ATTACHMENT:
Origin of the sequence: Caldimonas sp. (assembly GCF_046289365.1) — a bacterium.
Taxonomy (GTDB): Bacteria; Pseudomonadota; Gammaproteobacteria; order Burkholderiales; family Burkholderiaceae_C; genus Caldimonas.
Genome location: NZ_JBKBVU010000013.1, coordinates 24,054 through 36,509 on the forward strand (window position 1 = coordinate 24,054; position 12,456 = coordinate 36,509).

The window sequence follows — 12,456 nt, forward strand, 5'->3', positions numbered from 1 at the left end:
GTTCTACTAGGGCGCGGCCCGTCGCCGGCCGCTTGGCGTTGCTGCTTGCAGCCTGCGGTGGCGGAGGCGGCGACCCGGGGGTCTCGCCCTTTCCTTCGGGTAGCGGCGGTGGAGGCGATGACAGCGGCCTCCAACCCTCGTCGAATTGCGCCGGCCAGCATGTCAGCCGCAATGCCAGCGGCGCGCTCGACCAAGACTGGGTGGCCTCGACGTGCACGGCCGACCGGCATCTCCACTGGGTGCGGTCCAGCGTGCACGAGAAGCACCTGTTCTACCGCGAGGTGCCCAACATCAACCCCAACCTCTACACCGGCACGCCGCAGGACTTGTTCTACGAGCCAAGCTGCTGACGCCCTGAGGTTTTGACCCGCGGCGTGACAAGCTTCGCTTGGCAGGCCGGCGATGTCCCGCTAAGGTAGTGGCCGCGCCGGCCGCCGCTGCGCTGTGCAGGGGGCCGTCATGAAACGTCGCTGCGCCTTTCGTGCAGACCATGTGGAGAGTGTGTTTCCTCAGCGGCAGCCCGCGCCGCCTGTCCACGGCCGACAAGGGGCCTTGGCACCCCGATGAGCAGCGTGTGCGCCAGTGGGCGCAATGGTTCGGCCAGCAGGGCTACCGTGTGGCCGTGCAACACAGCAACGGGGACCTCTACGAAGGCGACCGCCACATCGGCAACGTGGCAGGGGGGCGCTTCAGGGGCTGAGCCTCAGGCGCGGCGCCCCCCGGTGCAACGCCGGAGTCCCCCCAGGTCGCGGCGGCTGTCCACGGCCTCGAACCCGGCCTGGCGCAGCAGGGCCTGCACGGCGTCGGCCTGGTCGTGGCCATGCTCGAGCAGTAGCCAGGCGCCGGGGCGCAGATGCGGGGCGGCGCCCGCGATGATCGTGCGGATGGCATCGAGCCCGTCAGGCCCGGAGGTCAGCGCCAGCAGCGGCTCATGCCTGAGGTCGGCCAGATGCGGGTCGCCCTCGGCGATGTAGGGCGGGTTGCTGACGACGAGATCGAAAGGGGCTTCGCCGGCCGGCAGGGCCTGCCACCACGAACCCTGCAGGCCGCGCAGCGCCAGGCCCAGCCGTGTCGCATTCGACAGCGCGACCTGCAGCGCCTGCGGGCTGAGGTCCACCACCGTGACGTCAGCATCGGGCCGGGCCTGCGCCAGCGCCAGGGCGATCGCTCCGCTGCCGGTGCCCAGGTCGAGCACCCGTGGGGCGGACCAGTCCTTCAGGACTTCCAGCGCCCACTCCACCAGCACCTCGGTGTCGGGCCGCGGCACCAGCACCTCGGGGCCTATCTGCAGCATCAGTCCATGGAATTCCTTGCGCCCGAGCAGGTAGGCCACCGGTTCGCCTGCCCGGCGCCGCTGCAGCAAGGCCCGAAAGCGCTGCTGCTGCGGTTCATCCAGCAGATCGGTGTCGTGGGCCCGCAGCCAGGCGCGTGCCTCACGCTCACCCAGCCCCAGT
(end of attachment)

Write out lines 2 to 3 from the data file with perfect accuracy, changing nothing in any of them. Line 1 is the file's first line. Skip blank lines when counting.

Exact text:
Taxonomy (GTDB): Bacteria; Pseudomonadota; Gammaproteobacteria; order Burkholderiales; family Burkholderiaceae_C; genus Caldimonas.
Genome location: NZ_JBKBVU010000013.1, coordinates 24,054 through 36,509 on the forward strand (window position 1 = coordinate 24,054; position 12,456 = coordinate 36,509).